"Where the hell is Eye-Candy?" John Hart asked as he shielded his eyes against the glaring sun and tapped his foot against the side of his shuttle. He’d been resting comfortably in its open door as it floated in the river, but now he was bored and anxious to get back to civilisation. Ianto had refused to allow him any alcohol onboard the shuttle, which just made the waiting even worse; the young man was lucky that he was so hot otherwise there was no way John would have been there at all.
Breaking out of the distant brush Ianto felt a surge of hope filling and giving him an extra spurt of strength; as he ran across the cliff he spotted John standing in the door of their shuttle. "Get it going! Get it going!" Ianto yelled as loudly as he could.
John raised an admiring eyebrow as he watched Ianto's running form, but of course once he caught sight of the angry Tarqin warriors gaining ground behind Ianto, he couldn't move fast enough to get into the shuttle and start the engines. Looking out the forward window, John saw Ianto reach a spot on the cliff above the shuttle; John held his breath as Ianto glanced back to see a Tarqin warrior just a foot away from him with his spear raised and ready to strike, and then he took a big leap and threw himself into the river. After swimming underwater for as long as he could, Ianto surfaced, swam up to the shuttle and quickly climbed inside.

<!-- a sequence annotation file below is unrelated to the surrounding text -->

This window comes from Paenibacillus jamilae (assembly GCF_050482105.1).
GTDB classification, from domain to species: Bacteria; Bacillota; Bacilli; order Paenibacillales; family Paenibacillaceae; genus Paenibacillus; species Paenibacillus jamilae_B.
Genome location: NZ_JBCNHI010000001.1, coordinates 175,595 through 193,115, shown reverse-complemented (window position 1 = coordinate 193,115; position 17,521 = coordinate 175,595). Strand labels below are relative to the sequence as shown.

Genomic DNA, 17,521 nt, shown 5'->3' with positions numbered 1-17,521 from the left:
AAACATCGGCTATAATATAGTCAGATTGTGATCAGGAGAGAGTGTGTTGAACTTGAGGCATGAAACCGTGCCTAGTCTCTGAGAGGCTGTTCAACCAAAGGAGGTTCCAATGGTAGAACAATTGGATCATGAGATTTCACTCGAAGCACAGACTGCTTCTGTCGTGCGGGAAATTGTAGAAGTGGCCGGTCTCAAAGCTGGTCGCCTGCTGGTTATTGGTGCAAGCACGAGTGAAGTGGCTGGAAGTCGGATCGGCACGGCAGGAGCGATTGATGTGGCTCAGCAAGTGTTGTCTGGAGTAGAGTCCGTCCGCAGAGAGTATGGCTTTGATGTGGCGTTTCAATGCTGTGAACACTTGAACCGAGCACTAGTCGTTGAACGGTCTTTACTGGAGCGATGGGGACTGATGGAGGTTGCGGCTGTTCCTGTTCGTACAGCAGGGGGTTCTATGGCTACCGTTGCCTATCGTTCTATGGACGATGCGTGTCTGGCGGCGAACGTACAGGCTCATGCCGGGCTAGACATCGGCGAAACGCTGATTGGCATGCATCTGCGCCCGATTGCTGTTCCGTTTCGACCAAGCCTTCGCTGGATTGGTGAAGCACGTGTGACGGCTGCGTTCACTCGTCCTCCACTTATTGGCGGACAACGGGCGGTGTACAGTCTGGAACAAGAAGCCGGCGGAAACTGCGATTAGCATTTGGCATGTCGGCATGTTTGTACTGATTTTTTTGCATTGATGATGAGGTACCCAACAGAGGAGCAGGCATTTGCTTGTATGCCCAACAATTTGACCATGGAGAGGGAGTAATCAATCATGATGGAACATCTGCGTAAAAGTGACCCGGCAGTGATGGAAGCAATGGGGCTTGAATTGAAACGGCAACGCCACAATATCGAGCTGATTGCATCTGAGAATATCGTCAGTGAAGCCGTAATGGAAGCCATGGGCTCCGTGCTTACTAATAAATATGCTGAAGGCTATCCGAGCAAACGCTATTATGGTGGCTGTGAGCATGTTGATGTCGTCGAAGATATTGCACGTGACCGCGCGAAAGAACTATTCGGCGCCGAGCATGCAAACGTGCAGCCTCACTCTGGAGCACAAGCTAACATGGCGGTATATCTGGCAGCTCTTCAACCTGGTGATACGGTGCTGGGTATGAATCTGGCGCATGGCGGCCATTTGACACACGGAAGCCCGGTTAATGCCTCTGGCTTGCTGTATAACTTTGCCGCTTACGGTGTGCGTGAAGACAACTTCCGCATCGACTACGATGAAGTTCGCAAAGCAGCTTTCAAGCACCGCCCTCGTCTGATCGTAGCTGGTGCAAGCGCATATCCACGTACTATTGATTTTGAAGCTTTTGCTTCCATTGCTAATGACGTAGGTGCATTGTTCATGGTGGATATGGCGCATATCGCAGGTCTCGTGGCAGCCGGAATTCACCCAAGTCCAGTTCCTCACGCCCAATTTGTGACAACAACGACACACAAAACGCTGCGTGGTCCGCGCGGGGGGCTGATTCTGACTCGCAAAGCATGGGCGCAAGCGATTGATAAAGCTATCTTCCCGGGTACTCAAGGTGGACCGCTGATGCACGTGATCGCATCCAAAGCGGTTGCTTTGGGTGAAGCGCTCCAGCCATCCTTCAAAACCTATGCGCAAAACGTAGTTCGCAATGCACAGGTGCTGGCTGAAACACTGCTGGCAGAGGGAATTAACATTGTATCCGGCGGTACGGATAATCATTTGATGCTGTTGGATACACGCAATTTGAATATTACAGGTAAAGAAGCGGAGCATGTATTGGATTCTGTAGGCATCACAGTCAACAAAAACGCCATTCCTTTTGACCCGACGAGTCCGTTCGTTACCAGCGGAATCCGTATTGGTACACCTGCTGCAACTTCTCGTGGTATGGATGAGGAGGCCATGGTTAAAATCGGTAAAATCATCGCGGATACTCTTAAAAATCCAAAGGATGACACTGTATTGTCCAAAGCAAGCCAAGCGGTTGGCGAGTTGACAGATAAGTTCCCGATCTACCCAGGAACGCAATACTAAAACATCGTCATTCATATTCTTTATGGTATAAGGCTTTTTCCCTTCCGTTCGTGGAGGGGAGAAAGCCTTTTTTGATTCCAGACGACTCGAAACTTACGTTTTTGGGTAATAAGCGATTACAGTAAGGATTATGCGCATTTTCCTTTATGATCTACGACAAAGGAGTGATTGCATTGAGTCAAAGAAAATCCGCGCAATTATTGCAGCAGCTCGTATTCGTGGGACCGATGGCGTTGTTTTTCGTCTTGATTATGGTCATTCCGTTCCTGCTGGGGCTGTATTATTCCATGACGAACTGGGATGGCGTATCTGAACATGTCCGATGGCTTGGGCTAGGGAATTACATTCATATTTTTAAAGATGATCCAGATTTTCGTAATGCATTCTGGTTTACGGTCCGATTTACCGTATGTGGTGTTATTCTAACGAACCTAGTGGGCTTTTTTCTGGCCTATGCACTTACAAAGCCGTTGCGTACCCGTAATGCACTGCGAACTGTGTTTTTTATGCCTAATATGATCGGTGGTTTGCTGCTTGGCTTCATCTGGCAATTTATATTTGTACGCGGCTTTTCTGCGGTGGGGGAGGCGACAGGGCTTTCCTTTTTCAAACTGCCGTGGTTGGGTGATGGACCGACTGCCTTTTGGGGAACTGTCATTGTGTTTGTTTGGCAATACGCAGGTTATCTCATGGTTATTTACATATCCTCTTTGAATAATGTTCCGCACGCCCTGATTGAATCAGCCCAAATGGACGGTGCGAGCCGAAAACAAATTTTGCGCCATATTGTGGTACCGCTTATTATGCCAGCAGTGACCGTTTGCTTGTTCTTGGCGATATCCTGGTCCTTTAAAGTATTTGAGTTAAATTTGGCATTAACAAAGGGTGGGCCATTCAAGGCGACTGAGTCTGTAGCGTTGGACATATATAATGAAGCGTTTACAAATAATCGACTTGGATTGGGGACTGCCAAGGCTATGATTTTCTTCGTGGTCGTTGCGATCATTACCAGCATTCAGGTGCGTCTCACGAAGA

John raised an amused eyebrow as Ianto secured the hatch and dropped down into the co-pilot’s seat. "What trouble have you gotten into now?" He looked at Ianto’s dripping and bedraggled form and chuckled. “You have looked better.”
Ianto shook his head. "No time to discuss this now, just go!"
John shrugged and took off as instructed, launching the shuttle into the sky. Ianto happily dropped the back of co-pilot's seat and relaxed, ever so grateful for the opportunity to lie on its soft, nearly flat surface and stretch out his aching body; ‘I remember when sleeping rough was fun; I wonder if this means I’m getting old?’ He could feel sleep creeping up on him and he sighed deeply and relaxed even more; one of his hands dropped from his lap down onto the cabin floor only to land not on solid metal grating but on something soft… that moved!